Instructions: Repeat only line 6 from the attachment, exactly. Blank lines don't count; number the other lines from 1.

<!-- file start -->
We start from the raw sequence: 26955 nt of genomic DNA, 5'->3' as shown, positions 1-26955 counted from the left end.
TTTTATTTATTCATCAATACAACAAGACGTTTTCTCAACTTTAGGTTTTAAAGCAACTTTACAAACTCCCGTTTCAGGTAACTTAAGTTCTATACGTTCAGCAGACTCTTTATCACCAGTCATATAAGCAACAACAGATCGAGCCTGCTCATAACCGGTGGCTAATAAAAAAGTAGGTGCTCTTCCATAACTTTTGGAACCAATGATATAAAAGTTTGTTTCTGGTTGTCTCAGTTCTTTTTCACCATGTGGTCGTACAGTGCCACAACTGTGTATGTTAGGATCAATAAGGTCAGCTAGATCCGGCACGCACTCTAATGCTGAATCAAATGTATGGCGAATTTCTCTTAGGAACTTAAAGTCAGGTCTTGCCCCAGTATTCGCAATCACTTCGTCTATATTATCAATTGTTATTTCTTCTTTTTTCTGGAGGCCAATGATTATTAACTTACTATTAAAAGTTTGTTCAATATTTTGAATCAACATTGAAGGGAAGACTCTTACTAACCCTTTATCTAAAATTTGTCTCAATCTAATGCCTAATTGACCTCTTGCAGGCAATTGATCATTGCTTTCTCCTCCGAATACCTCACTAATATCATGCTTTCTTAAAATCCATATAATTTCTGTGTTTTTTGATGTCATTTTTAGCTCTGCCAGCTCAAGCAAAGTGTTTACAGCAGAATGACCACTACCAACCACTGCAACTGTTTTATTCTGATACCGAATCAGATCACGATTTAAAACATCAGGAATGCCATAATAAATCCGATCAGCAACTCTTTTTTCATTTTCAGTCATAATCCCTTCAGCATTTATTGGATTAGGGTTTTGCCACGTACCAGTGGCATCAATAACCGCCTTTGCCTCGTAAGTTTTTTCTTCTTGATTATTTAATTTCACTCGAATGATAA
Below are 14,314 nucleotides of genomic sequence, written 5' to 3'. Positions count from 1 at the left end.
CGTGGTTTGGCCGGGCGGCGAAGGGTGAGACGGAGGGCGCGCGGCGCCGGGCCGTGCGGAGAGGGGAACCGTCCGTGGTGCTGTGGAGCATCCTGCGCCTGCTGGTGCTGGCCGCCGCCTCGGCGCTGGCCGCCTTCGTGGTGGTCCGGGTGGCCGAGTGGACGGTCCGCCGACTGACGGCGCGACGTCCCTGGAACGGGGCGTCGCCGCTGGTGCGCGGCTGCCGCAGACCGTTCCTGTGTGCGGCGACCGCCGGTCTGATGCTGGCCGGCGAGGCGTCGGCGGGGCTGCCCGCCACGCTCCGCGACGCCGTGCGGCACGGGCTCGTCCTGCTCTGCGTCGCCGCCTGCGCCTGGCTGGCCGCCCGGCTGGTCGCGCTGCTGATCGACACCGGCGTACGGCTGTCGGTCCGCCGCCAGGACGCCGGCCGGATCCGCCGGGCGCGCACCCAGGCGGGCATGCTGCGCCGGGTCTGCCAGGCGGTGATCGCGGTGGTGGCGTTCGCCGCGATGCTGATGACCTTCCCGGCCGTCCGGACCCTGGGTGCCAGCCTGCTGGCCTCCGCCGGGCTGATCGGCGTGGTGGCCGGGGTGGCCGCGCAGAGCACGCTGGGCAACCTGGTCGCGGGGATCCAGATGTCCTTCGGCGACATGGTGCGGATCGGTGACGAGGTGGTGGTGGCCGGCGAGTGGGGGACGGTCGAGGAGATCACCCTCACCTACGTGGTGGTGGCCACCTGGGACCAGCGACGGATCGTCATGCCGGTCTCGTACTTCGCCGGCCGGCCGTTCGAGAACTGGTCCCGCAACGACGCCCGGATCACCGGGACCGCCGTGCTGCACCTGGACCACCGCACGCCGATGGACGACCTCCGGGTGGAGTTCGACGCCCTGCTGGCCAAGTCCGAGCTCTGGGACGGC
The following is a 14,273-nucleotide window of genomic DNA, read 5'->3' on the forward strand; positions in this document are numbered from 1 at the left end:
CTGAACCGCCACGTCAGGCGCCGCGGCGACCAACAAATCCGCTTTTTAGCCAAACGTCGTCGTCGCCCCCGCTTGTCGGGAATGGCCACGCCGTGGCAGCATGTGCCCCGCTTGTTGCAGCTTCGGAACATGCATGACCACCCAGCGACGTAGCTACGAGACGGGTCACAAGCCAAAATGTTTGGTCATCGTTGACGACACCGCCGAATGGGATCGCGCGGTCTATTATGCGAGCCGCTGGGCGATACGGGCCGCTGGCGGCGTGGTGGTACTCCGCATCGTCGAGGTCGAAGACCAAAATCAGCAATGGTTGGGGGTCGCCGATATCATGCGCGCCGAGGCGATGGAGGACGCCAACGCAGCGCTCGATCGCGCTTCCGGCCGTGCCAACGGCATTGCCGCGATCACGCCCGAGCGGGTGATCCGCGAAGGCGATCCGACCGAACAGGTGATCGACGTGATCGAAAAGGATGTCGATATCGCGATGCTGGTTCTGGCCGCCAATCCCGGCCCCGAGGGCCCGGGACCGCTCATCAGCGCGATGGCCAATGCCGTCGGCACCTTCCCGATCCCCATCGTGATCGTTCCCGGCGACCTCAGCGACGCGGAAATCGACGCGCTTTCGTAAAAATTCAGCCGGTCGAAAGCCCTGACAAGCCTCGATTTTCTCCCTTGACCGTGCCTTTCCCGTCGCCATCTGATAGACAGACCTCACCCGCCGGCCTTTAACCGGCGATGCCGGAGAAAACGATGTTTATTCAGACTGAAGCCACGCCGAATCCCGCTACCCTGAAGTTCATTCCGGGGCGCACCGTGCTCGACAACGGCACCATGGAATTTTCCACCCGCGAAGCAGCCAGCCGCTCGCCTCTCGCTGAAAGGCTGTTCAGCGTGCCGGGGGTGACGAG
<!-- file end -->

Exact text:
CTGAACCGCCACGTCAGGCGCCGCGGCGACCAACAAATCCGCTTTTTAGCCAAACGTCGTCGTCGCCCCCGCTTGTCGGGAATGGCCACGCCGTGGCAGCATGTGCCCCGCTTGTTGCAGCTTCGGAACATGCATGACCACCCAGCGACGTAGCTACGAGACGGGTCACAAGCCAAAATGTTTGGTCATCGTTGACGACACCGCCGAATGGGATCGCGCGGTCTATTATGCGAGCCGCTGGGCGATACGGGCCGCTGGCGGCGTGGTGGTACTCCGCATCGTCGAGGTCGAAGACCAAAATCAGCAATGGTTGGGGGTCGCCGATATCATGCGCGCCGAGGCGATGGAGGACGCCAACGCAGCGCTCGATCGCGCTTCCGGCCGTGCCAACGGCATTGCCGCGATCACGCCCGAGCGGGTGATCCGCGAAGGCGATCCGACCGAACAGGTGATCGACGTGATCGAAAAGGATGTCGATATCGCGATGCTGGTTCTGGCCGCCAATCCCGGCCCCGAGGGCCCGGGACCGCTCATCAGCGCGATGGCCAATGCCGTCGGCACCTTCCCGATCCCCATCGTGATCGTTCCCGGCGACCTCAGCGACGCGGAAATCGACGCGCTTTCGTAAAAATTCAGCCGGTCGAAAGCCCTGACAAGCCTCGATTTTCTCCCTTGACCGTGCCTTTCCCGTCGCCATCTGATAGACAGACCTCACCCGCCGGCCTTTAACCGGCGATGCCGGAGAAAACGATGTTTATTCAGACTGAAGCCACGCCGAATCCCGCTACCCTGAAGTTCATTCCGGGGCGCACCGTGCTCGACAACGGCACCATGGAATTTTCCACCCGCGAAGCAGCCAGCCGCTCGCCTCTCGCTGAAAGGCTGTTCAGCGTGCCGGGGGTGACGAG